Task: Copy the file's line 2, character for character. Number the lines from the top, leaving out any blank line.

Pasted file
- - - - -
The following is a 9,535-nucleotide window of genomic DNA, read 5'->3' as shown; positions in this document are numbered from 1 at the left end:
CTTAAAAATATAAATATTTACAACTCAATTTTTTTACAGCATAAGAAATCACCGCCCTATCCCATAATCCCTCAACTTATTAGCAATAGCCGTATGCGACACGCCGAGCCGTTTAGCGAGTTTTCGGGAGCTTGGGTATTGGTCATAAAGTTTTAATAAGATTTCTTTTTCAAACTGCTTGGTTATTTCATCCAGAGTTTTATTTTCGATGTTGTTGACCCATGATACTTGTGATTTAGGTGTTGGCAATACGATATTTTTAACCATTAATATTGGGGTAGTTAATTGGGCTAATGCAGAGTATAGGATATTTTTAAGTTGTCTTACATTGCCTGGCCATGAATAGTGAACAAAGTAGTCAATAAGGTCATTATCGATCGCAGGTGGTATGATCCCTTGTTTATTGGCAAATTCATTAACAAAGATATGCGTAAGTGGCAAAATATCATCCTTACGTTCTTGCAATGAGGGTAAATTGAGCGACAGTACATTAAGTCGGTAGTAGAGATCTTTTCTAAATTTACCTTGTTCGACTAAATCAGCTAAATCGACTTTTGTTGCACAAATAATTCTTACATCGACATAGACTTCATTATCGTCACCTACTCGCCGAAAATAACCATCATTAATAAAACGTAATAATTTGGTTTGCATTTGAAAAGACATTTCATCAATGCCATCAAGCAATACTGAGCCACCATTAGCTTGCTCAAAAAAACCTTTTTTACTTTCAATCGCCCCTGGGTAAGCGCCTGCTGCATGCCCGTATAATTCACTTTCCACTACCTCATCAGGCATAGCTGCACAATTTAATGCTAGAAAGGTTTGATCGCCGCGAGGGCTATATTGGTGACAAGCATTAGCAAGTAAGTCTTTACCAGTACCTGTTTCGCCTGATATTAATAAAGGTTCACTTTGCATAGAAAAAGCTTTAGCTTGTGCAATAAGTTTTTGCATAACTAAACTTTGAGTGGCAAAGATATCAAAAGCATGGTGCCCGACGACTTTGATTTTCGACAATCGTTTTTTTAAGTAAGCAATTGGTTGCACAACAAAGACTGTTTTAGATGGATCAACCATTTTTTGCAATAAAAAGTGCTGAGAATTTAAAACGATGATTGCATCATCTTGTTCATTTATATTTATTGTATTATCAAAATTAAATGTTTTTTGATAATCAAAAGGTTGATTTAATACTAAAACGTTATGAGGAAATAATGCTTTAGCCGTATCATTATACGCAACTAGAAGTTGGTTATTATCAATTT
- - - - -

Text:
CTTAAAAATATAAATATTTACAACTCAATTTTTTTACAGCATAAGAAATCACCGCCCTATCCCATAATCCCTCAACTTATTAGCAATAGCCGTATGCGACACGCCGAGCCGTTTAGCGAGTTTTCGGGAGCTTGGGTATTGGTCATAAAGTTTTAATAAGATTTCTTTTTCAAACTGCTTGGTTATTTCATCCAGAGTTTTATTTTCGATGTTGTTGACCCATGATACTTGTGATTTAGGTGTTGGCAATACGATATTTTTAACCATTAATATTGGGGTAGTTAATTGGGCTAATGCAGAGTATAGGATATTTTTAAGTTGTCTTACATTGCCTGGCCATGAATAGTGAACAAAGTAGTCAATAAGGTCATTATCGATCGCAGGTGGTATGATCCCTTGTTTATTGGCAAATTCATTAACAAAGATATGCGTAAGTGGCAAAATATCATCCTTACGTTCTTGCAATGAGGGTAAATTGAGCGACAGTACATTAAGTCGGTAGTAGAGATCTTTTCTAAATTTACCTTGTTCGACTAAATCAGCTAAATCGACTTTTGTTGCACAAATAATTCTTACATCGACATAGACTTCATTATCGTCACCTACTCGCCGAAAATAACCATCATTAATAAAACGTAATAATTTGGTTTGCATTTGAAAAGACATTTCATCAATGCCATCAAGCAATACTGAGCCACCATTAGCTTGCTCAAAAAAACCTTTTTTACTTTCAATCGCCCCTGGGTAAGCGCCTGCTGCATGCCCGTATAATTCACTTTCCACTACCTCATCAGGCATAGCTGCACAATTTAATGCTAGAAAGGTTTGATCGCCGCGAGGGCTATATTGGTGACAAGCATTAGCAAGTAAGTCTTTACCAGTACCTGTTTCGCCTGATATTAATAAAGGTTCACTTTGCATAGAAAAAGCTTTAGCTTGTGCAATAAGTTTTTGCATAACTAAACTTTGAGTGGCAAAGATATCAAAAGCATGGTGCCCGACGACTTTGATTTTCGACAATCGTTTTTTTAAGTAAGCAATTGGTTGCACAACAAAGACTGTTTTAGATGGATCAACCATTTTTTGCAATAAAAAGTGCTGAGAATTTAAAACGATGATTGCATCATCTTGTTCATTTATATTTATTGTATTATCAAAATTAAATGTTTTTTGATAATCAAAAGGTTGATTTAATACTAAAACGTTATGAGGAAATAATGCTTTAGCCGTATCATTATACGCAACTAGAAGTTGGTTATTATCAATTT